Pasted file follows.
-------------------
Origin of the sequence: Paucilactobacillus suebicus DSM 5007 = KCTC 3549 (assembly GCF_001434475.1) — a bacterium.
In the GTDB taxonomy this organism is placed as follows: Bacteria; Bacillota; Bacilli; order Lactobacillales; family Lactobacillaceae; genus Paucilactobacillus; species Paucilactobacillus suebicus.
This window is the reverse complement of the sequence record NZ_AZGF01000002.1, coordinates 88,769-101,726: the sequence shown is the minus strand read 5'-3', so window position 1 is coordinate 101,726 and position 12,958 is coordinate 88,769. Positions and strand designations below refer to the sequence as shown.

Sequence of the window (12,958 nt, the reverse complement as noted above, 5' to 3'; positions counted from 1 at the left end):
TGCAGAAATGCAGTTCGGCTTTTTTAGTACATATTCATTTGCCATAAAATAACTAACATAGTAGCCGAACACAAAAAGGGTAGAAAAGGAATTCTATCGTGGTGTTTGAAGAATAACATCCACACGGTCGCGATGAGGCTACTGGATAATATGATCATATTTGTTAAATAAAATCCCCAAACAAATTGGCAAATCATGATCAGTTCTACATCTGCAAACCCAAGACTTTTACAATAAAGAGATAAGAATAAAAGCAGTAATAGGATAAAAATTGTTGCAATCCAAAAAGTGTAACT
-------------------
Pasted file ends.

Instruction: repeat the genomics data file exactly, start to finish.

Origin of the sequence: Paucilactobacillus suebicus DSM 5007 = KCTC 3549 (assembly GCF_001434475.1) — a bacterium.
In the GTDB taxonomy this organism is placed as follows: Bacteria; Bacillota; Bacilli; order Lactobacillales; family Lactobacillaceae; genus Paucilactobacillus; species Paucilactobacillus suebicus.
This window is the reverse complement of the sequence record NZ_AZGF01000002.1, coordinates 88,769-101,726: the sequence shown is the minus strand read 5'-3', so window position 1 is coordinate 101,726 and position 12,958 is coordinate 88,769. Positions and strand designations below refer to the sequence as shown.

Sequence of the window (12,958 nt, the reverse complement as noted above, 5' to 3'; positions counted from 1 at the left end):
TGCAGAAATGCAGTTCGGCTTTTTTAGTACATATTCATTTGCCATAAAATAACTAACATAGTAGCCGAACACAAAAAGGGTAGAAAAGGAATTCTATCGTGGTGTTTGAAGAATAACATCCACACGGTCGCGATGAGGCTACTGGATAATATGATCATATTTGTTAAATAAAATCCCCAAACAAATTGGCAAATCATGATCAGTTCTACATCTGCAAACCCAAGACTTTTACAATAAAGAGATAAGAATAAAAGCAGTAATAGGATAAAAATTGTTGCAATCCAAAAAGTGTAACT